Sunday, November 25, 2012

that bitch, sandy. also, bug calligraphy.

And just like that, Thanksgiving has come and gone. Sweetie and I visited his fam in deepest New Jersey, and came back last night.

Stuff I’ve seen lately:


Bug calligraphy in a downed limb in the woods near where I work. This is the day before Thanksgiving.



I’m quite sure that an entomologist/cryptographer would be able to make some sense of this.


Somebody’s seed head. I didn’t visit this guy all summer, so I have no idea who it is.


This is from a sort of mini day lily that’s planted along a pathway. Looks like a set of ribs, no?


Definitely ribs.

There’s even a pond rimmed with cattails.



Onwards to The Garden State.

So, the love of my life grew up not far from Seaside, scene of major devastation from That Bitch, Sandy. In fact, he grew up mere steps from Barnegat Bay, which separates the mainland from the barrier island that Seaside is on. (Oddly, I’m not sure what the name of the barrier island itself is.) The south end of that island consists of Island Beach State Park, a favorite place to visit when we’re there. But access is limited in the wake of Sandy...


Here’s a Sandy-inspired art project in a town park in Shelter Cove. Pretty grim stuff.

To get our dose of nature, we visited the woods just across the street from his childhood home. It’s a former estate that by the time he was in college, had morphed into a park. The buildings have all been torn down and what’s left is a bit of what this part New Jersey intended to be before we came along and paved the hell out of it. It’s got your classic pine barrens/sea coast woods ecology. And deer! We saw two does bouncing along through the woods.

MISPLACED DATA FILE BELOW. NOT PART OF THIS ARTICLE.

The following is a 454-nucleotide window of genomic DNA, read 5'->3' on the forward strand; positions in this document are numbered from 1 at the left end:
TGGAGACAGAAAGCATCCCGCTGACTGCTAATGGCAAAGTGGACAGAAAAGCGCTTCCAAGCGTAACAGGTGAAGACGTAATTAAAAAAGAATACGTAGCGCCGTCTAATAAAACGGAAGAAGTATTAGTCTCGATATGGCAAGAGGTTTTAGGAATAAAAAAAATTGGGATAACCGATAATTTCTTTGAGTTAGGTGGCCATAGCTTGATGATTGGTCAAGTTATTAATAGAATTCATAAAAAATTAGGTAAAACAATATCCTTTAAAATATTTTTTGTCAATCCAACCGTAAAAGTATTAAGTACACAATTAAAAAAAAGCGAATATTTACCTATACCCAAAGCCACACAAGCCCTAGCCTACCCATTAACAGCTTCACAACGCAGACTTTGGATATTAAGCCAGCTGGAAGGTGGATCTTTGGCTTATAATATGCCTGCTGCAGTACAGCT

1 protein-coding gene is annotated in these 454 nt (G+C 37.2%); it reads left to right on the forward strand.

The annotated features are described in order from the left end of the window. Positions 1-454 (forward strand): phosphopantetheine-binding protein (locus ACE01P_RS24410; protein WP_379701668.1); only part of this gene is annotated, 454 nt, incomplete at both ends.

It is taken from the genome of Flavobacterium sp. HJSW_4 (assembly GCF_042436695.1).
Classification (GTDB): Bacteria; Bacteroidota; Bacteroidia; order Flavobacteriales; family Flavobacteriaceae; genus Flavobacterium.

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Plenty of holly.

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Loads of pitch pine trees. Southern red oak, another kind of oak I’m thinking might be black jack, black gum...highbush brier vine.... we could have gone visit the little nature center in the park to learn more...but it was flooded six inches deep during the storm and won’t be open for a while. I hope the turtles in the terrariums there are OK. They are beyond beautiful.

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We saw a ton of downed trees that I couldn’t do justice to with a macro lens. Thanks, Sandy. Actually, downed trees are what make possible the bug calligraphy shown earlier... and presumably the birds go to town on the beetles, so big picture, it’s OK...unless you happen to own a house in Seaside. In which case, you’re quite possibly screwed.

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You get a great view of the back side of Seaside from the park.

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Someone from out there lost their jet ski in the storm, and it floated all the way over here and over the causeway.

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It was a gorgeous day for a walk – probably upper 50’s or low 60’s and not a cloud in the sky.

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I don’t think I’ll be a bird photographer any time soon.

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I made Kevin take a picture of me.

The only drawback of the day? Finding a goddamn tick on me later that evening – my third in two weeks. The first one, a couple of weeks ago, was crawling around on my wrist when I found it and dispatched it. The other two got nice and settled in for a few hours before I found them. Shudder. The internets tell me I should be OK – that it takes 12 to 24 hours before a tick’s been clamped in before you can start getting infected with whatever crap they’re carrying. Blegh.